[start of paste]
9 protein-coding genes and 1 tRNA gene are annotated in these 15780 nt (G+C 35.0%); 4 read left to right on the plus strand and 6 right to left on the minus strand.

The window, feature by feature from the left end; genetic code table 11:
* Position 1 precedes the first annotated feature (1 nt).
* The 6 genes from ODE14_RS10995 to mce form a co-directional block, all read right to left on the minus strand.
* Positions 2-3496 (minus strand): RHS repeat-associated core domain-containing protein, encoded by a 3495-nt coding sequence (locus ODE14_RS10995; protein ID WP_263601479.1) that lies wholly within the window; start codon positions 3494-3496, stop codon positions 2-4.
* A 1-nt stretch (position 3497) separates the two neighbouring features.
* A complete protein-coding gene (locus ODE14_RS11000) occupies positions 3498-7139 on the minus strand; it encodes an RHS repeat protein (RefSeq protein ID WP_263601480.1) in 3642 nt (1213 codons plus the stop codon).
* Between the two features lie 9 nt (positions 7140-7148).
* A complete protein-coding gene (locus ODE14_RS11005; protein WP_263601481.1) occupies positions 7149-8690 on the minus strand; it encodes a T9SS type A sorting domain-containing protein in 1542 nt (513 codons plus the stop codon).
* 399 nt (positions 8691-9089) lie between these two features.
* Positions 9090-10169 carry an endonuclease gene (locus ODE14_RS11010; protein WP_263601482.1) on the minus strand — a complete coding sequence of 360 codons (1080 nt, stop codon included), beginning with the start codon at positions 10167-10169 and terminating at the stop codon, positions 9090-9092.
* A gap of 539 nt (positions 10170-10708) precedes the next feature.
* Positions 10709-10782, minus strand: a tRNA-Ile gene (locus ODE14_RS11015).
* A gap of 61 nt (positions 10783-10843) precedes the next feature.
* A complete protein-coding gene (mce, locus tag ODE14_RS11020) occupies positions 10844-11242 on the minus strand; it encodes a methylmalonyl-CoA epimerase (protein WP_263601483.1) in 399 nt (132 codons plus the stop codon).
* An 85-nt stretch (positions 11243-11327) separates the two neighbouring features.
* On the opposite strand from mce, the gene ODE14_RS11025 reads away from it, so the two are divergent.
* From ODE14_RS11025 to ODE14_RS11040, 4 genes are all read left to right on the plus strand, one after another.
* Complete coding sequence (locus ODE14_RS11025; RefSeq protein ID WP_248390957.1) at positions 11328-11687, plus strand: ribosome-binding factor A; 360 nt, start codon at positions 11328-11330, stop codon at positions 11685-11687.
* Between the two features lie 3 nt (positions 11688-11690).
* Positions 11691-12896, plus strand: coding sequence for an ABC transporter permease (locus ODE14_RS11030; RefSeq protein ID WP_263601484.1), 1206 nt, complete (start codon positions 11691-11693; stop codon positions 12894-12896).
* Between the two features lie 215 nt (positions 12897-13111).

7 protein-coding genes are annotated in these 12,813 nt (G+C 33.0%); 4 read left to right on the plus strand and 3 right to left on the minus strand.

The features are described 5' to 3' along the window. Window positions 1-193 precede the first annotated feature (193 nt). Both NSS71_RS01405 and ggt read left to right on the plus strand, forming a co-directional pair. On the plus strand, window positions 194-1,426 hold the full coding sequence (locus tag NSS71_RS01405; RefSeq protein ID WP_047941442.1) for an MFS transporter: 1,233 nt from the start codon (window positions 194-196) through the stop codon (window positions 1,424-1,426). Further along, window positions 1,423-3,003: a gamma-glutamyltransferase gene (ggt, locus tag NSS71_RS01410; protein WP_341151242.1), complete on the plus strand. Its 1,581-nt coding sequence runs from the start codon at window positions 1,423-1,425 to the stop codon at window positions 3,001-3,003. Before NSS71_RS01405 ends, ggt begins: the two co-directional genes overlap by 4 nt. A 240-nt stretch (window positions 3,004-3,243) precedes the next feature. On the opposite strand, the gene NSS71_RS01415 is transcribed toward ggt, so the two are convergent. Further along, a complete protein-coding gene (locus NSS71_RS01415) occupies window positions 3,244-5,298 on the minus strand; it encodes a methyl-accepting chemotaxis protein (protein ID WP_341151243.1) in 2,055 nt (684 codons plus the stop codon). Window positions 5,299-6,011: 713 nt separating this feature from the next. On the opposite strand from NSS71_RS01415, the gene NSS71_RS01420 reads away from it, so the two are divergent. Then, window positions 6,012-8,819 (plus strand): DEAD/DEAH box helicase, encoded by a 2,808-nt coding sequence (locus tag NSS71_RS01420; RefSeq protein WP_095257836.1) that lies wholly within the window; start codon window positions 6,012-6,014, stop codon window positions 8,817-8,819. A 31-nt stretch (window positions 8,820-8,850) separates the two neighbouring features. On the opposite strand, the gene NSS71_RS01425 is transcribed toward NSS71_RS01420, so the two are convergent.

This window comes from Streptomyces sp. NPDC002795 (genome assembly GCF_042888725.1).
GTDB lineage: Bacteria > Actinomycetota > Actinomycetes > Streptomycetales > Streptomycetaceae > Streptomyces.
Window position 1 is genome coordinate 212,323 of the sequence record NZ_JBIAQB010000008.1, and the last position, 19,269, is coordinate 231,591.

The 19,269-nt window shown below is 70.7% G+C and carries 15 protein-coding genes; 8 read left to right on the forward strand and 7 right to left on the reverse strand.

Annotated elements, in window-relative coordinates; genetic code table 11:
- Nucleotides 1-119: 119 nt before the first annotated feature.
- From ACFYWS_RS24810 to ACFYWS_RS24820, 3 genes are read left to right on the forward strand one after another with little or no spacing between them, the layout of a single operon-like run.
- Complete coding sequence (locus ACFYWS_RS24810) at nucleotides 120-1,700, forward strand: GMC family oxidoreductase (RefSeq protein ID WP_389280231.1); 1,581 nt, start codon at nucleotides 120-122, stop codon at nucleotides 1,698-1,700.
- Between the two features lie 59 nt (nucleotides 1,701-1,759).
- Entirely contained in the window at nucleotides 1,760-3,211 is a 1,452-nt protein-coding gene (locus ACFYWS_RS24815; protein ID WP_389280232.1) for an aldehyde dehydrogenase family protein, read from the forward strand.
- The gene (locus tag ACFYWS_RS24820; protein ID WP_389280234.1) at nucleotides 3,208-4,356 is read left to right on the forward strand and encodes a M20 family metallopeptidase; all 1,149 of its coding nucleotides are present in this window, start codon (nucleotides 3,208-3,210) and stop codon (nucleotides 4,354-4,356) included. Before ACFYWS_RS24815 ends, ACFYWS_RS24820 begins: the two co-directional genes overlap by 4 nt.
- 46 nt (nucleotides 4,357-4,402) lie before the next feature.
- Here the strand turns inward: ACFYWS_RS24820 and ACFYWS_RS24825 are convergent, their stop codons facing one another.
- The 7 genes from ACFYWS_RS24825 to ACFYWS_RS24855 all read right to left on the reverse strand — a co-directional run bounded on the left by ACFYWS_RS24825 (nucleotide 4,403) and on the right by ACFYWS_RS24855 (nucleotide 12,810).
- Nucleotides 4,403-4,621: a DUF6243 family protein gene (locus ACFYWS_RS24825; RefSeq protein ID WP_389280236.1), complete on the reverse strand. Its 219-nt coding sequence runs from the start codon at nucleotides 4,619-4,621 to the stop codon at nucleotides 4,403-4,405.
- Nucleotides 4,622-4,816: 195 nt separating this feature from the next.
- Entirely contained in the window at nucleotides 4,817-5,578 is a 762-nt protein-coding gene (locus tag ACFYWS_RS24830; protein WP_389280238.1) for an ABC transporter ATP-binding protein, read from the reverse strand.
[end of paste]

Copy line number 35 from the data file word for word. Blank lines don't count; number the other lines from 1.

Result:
- The gene (locus tag ACFYWS_RS24820; protein ID WP_389280234.1) at nucleotides 3,208-4,356 is read left to right on the forward strand and encodes a M20 family metallopeptidase; all 1,149 of its coding nucleotides are present in this window, start codon (nucleotides 3,208-3,210) and stop codon (nucleotides 4,354-4,356) included. Before ACFYWS_RS24815 ends, ACFYWS_RS24820 begins: the two co-directional genes overlap by 4 nt.